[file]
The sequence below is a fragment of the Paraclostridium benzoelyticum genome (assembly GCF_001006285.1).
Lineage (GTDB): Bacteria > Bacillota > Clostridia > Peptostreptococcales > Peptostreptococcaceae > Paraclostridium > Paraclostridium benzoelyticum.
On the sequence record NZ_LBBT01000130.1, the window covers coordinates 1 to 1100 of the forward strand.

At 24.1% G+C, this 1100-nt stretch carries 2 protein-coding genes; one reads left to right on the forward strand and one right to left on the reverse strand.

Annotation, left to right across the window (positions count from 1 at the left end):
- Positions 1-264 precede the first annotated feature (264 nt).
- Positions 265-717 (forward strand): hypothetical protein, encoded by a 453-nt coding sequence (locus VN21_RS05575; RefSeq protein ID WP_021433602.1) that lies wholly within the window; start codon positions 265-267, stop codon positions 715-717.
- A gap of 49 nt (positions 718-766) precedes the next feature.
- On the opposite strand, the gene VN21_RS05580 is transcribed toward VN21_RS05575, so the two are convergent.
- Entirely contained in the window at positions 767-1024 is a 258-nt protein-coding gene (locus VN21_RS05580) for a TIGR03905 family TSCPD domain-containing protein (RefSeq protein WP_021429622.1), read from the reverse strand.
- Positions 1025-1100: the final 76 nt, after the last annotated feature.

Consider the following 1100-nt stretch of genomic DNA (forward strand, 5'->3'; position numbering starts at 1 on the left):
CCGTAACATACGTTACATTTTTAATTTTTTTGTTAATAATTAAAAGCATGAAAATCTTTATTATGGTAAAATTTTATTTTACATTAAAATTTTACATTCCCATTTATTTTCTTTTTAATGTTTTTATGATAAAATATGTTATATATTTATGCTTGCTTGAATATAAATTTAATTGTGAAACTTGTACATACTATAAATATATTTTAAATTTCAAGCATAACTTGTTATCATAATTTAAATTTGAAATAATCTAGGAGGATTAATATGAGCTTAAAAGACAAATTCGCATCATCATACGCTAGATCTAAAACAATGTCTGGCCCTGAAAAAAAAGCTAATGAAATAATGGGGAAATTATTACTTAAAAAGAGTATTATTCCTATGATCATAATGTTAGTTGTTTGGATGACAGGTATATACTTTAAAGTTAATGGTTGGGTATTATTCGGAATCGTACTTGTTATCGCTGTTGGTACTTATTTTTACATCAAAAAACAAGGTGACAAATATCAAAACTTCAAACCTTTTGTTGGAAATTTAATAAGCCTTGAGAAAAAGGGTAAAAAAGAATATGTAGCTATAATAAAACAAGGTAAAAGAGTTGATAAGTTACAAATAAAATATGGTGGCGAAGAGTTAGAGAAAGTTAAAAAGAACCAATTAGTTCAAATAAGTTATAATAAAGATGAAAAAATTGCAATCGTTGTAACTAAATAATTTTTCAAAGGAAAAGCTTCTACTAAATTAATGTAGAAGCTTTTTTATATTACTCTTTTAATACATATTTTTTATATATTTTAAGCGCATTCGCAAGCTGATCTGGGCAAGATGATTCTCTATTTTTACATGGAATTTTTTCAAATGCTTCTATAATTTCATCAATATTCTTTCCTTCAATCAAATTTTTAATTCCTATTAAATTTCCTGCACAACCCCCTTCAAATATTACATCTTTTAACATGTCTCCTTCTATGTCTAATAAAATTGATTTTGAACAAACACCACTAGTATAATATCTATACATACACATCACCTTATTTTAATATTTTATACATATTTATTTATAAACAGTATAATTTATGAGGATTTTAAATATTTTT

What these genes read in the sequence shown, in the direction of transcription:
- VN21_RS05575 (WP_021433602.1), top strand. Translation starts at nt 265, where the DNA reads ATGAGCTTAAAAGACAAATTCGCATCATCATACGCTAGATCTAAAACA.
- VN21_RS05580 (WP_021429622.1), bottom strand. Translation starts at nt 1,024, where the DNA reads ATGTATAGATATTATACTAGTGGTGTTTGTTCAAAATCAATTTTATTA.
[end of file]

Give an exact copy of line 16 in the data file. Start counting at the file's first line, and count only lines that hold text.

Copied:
- VN21_RS05580 (WP_021429622.1), bottom strand. Translation starts at nt 1,024, where the DNA reads ATGTATAGATATTATACTAGTGGTGTTTGTTCAAAATCAATTTTATTA.